“The two acquittal tweets and the Rose Garden video, which were posted in the early afternoon of January 6, 2021 and attempted to be concealed by the January 6th Unselect Committee,” the document reads, “clearly and undeniably state my desire that all demonstrators are peaceful and abide by the law.”

The document contains the two tweets:

This is a characteristically weak argument.

First, the idea that locking Trump’s Twitter account somehow hid these tweets from view is ludicrous. No Twitter user has documented his posts more thoroughly than the former president, and anyone wanting to know what Trump said that day could easily do so. (For example, here or here or here.) The reason these tweets weren’t used to exonerate him from guilt for the riot isn’t that no one could find them, but that they didn’t exonerate.

What is missing from the screenshots included in the document is the time each tweet was sent. The first (shown above as second) was published on 2:38 pm The other came out 3:13 pm

Each came more than an hour after Trump was told by a White House staffer that the mob had passed law enforcement at the Capitol. They arrived over half an hour after rioters broke into the building itself.

And they came after Trump tweeted his angry attack on Pence at 2:24 p.m

“Mike Pence didn’t have the courage to do what should have been done to protect our country and our Constitution by allowing states to affirm a corrected set of facts, not the fraudulent or inaccurate facts they were previously required to affirm. US demands the truth!”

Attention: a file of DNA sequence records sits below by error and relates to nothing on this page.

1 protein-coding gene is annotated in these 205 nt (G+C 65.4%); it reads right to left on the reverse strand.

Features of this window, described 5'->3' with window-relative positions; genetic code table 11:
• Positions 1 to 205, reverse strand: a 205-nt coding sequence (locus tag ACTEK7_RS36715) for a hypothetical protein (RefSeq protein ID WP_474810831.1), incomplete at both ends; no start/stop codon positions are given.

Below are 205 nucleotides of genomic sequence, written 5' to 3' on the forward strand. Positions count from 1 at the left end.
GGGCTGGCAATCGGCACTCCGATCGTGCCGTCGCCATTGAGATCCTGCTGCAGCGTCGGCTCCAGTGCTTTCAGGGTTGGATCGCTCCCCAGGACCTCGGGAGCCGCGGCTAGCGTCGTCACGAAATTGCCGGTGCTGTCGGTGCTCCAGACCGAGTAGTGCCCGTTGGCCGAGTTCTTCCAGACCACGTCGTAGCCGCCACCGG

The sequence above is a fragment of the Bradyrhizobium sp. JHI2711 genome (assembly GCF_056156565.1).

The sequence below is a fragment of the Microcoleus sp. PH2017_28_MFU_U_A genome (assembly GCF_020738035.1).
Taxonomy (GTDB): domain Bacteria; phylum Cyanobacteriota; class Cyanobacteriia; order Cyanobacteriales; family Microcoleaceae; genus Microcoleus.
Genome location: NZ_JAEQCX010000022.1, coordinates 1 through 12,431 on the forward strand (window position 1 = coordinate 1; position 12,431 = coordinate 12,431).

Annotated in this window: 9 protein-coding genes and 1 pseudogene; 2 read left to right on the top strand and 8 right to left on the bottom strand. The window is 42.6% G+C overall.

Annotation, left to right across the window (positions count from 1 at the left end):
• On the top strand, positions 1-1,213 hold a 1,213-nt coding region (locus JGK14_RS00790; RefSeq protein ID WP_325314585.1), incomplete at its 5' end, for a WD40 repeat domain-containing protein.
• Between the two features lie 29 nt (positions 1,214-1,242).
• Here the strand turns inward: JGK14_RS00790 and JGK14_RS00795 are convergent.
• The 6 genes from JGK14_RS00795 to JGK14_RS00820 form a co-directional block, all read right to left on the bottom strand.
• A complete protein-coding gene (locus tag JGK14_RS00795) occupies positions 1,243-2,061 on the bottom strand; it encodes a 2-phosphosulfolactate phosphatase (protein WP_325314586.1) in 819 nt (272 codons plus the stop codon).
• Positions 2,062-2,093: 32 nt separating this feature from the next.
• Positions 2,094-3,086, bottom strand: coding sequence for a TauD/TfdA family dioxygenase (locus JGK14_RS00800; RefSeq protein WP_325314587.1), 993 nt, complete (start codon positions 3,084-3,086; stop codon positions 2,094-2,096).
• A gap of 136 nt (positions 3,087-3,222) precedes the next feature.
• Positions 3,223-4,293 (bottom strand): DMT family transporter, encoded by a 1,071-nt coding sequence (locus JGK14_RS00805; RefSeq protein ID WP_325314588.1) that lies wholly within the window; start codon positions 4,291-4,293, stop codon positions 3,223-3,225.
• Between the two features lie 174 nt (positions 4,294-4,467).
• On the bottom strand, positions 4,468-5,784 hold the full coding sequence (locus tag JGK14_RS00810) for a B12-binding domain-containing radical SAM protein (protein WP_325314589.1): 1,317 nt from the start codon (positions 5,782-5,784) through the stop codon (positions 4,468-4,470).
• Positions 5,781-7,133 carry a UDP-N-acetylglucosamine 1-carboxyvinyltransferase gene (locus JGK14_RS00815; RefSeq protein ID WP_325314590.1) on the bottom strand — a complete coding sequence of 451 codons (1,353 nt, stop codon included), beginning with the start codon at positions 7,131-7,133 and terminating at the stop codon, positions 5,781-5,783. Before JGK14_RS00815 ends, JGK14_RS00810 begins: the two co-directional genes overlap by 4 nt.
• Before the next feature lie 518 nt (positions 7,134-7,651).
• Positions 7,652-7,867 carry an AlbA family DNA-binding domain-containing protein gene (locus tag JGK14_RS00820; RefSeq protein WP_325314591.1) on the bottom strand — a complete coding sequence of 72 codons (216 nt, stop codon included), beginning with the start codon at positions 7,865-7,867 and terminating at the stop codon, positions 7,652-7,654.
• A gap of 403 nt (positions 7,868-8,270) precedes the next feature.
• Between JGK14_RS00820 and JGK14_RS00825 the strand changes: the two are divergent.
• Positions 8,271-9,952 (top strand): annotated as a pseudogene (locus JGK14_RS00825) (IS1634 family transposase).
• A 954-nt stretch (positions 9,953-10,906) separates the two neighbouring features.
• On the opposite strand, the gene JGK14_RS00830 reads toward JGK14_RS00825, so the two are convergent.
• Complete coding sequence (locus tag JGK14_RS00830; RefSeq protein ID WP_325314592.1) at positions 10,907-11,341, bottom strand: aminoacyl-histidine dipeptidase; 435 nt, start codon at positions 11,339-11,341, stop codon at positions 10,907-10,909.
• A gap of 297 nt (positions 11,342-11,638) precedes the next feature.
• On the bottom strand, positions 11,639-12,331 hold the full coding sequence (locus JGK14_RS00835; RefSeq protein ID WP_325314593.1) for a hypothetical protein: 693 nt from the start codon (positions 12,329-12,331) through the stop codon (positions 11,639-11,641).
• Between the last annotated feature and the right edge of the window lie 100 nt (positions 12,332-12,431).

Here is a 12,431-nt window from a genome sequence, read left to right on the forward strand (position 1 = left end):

Trump deleted that tweet, which is why he is not one of the tweets he sent that day. (And, for what it’s worth, this incriminating tweet used to be mentioned by the House Select Committee investigating the January 6 attack, undermining the idea that all of Trump’s tweets were somehow hidden from view.)

At other points in the document, Trump engages in the kind of cherry picking that has become a regular part of efforts to defend him. He isolates lines from his speech in which he called on rally participants to “raise your voices peacefully and patriotically” – ignoring that this line followed his calls to fight and came at the end of a sentence encouraging them to march to the Capitol.

Most ludicrous, however, are Trump’s attempts to suggest that the actual perpetrators of violent rhetoric are Democrats.

Rep. “Maxine Waters encouraged her supporters to ‘become more confrontational,’” the document states, citing comments made by Waters (California) at the time former Minneapolis police officer Derek Chauvin was being tried for the murder of George Floyd. . Citing other examples of allegedly violent rhetoric, he complained that “despite that horrible and hate-filled words and violence, no attempt has ever been made to hold these politicians accountable or accountable for their wrongful statements, despite the death and destruction caused. “

Of course, Waters’ words did not lead to obvious death or destruction. Even if there had been deadly riots after those April 2021 comments, Waters wouldn’t have been centrally responsible for it. It was not Waters who advanced the idea that injustices had to be addressed regarding the police killings of black Americans. Nor was it the case that Waters had engineered this perceived injustice for her own benefit. It wasn’t like Waters speaking to an angry group of people, telling them to fight and encouraging them to march to police headquarters. Of course none of that happened.

Trump wants to praise those who stormed the Capitol as victims of an overzealous federal government and argue that the riot was not his fault in the first place. He wants to have his rebellion and also deny it.

But again, Trump and reality clearly disagree.